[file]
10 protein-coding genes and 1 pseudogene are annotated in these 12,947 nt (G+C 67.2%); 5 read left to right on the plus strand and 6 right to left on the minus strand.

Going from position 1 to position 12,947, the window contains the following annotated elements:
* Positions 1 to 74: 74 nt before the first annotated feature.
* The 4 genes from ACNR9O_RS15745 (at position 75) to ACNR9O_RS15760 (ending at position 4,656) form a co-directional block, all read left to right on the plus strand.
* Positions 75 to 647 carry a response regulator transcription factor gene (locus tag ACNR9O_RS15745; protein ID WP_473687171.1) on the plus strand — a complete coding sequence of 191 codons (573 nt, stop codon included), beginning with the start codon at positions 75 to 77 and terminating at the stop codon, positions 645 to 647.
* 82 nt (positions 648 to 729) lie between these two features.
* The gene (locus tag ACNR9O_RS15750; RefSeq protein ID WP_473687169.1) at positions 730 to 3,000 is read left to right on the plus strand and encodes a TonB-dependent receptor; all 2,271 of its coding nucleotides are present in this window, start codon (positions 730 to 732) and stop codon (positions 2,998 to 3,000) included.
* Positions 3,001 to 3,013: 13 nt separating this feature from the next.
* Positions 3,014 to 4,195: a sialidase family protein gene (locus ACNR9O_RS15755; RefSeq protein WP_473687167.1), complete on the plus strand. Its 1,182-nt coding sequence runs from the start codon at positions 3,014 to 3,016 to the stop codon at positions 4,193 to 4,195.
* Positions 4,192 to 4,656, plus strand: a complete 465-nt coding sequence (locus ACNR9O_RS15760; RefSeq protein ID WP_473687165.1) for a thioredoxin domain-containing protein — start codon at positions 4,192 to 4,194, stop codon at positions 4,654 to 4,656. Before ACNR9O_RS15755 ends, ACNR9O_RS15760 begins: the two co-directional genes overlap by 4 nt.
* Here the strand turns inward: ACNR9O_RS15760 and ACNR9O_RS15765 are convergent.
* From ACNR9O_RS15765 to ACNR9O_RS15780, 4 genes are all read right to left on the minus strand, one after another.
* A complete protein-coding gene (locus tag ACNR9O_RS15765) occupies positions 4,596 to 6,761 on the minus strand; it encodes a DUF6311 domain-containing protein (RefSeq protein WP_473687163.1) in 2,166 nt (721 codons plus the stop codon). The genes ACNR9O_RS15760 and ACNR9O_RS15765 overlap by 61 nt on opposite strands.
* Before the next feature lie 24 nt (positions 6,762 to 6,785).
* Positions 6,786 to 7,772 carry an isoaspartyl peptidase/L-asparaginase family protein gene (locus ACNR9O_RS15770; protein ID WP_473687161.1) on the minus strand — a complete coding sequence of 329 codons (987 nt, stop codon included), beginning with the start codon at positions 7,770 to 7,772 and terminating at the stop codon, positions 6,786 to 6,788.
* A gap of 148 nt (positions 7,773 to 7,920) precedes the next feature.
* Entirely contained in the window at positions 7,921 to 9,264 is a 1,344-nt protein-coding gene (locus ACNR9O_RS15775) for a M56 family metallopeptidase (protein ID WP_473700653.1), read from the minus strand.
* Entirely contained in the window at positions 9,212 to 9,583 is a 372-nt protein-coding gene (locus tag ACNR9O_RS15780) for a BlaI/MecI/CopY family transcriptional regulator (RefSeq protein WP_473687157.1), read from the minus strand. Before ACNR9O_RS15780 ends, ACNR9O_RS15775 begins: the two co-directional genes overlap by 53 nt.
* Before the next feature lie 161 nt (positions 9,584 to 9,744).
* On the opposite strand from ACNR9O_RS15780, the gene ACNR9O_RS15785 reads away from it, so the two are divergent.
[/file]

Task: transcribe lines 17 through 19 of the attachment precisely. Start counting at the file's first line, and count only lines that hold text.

* Entirely contained in the window at positions 7,921 to 9,264 is a 1,344-nt protein-coding gene (locus ACNR9O_RS15775) for a M56 family metallopeptidase (protein ID WP_473700653.1), read from the minus strand.
* Entirely contained in the window at positions 9,212 to 9,583 is a 372-nt protein-coding gene (locus tag ACNR9O_RS15780) for a BlaI/MecI/CopY family transcriptional regulator (RefSeq protein WP_473687157.1), read from the minus strand. Before ACNR9O_RS15780 ends, ACNR9O_RS15775 begins: the two co-directional genes overlap by 53 nt.
* Before the next feature lie 161 nt (positions 9,584 to 9,744).